The member organizations of the international NGO alliance “No Humboldt 21!” urge the German government, the Berlin Senate and the Staatliche Museen zu Berlin/Stiftung Preußischer Kulturbesitz (SMB/SPK) to increase transparency regarding non-European human remains and cultural objects with special significance for the societies of origin.
28.1.2014 Press release of the international campaign alliance “No Humboldt 21! Moratorium for the Humboldt Forum in the Berlin Palace”.
Thousands of dead in Berlin?
The federal and state governments should finally provide information about the exact number, origin and whereabouts of human remains from around the world and offer their return.
The member organizations of the international NGO alliance “No Humboldt 21!” urge the German government, the Berlin Senate and the Staatliche Museen zu Berlin/Stiftung Preußischer Kulturbesitz (SMB/SPK) to increase transparency regarding non-European human remains and cultural objects with special significance for the societies of origin. During the period of European colonialism, thousands of human bones and hundreds of thousands of cultural objects from all parts of the world were shipped to Berlin for racist research purposes. To this day, they are scientifically studied here without the knowledge and consent of the descendants and societies of origin.
The campaign alliance, formed predominantly by migrant-diasporic self-organizations, demands that Berlin’s museums and collections respect the
the UN Declaration on the Rights of Indigenous Peoples
and compliance with the Ethical Guidelines of the International Council of Museums (ICOM). It explicitly calls for respectful treatment of the representatives of the societies of origin, the greatest possible transparency, and museum activities to clarify the circumstances of acquisition and to repatriate human remains and objects of particular cultural significance.
Regardless of this, those politically responsible are currently making contradictory statements about the whereabouts of the non-European human remains, the number of which they are concealing. For example, on November 8, 2013, in response to a small question from the opposition, the federal government announced: “The former Charité collection of human remains is currently preserved and administered by the Museum of Prehistory and Early History of the National Museums in Berlin. Only a few bones awaiting their return to Namibia would have remained at the Charité. (Printed Matter 18/37)
The recently published conference volume “Sammeln, Erforschen, Zurückgeben? (eds. Holger Stoecker, Thomas Schnalke, Andreas Winkelmann) also states that the Rudolf Virchow Collection of the Berlin Society for Anthropology, Ethnology and Prehistory is also stored in the depot of the National Museums in Berlin-Friedrichshagen and made available for research. In total, this would mean that the mortal remains of about 10,000 people would be stored in the SMB/SPK facilities, according to the literature. In his contribution, Heiko Wegmann points out that the Berlin collections also included numerous human remains from the former colony of “German East Africa” (expedition of the Duke of Mecklenburg, 1907-1908).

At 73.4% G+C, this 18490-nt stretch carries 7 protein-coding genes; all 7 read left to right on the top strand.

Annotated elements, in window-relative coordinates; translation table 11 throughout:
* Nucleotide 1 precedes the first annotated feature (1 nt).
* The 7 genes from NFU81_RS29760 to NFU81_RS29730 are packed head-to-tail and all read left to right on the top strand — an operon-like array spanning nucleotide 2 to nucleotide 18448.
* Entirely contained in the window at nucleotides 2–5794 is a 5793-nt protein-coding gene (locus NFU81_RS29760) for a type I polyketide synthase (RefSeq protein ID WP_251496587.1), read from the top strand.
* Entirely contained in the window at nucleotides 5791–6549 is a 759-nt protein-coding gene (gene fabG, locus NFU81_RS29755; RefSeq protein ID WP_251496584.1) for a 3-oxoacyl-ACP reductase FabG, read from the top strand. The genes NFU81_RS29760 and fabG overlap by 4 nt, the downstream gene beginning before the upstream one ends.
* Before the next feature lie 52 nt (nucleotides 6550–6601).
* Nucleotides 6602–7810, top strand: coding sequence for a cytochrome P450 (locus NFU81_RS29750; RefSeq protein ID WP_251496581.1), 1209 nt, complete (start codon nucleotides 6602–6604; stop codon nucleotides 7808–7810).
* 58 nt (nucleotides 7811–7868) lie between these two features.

Contrary to this, an SMB/SPK response email dated Jan. 16, 2014, to a formal request from Tanzanian-German organizations confirms the possession of 23,000 cultural objects from East Africa, but denies the presence of human remains from Tanzania in SMB/SPK facilities. The SMB/SPK, it is generally stated, “would not have an anthropological inventory.” As far as non-European human remains are concerned, however, the foundation’s management basically has the attitude that these “objects” would represent “to this day” an “invaluably important basis for research into these cultures and ways of life and for communicating the knowledge gained to an international public.”
“Instead of credibly and out of their own willingness signaling the will to return, those politically responsible are placing themselves in the succession of colonial racist collectors and researchers such as Bastian, von Luschan, Virchow and Fischer through their undignified game of hide-and-seek and their macabre clinging to human bones and cultural treasures,” says Christian Kopp of Berlin Postkolonial. Aliou Sangaré, Secretary General of the Central Council of the African Community in Germany, emphasizes: “We want to finally have clarity about the exact number and whereabouts of the remains of our ancestors transported to Berlin. We want to know how hundreds of thousands of our cultural treasures got here. And we will not rest until they are returned to their homeland.”
Contact: Aliou Sangaré, Central Council of the African Community in Germany e.V., firstname.lastname@example.org, 0511/9805977
Christian Kopp, Berlin Postkolonial e.V., email@example.com, 01799 100 976
Commemorative march: 22.02.2014 at 11:30 am at the subway station Mohrenstraße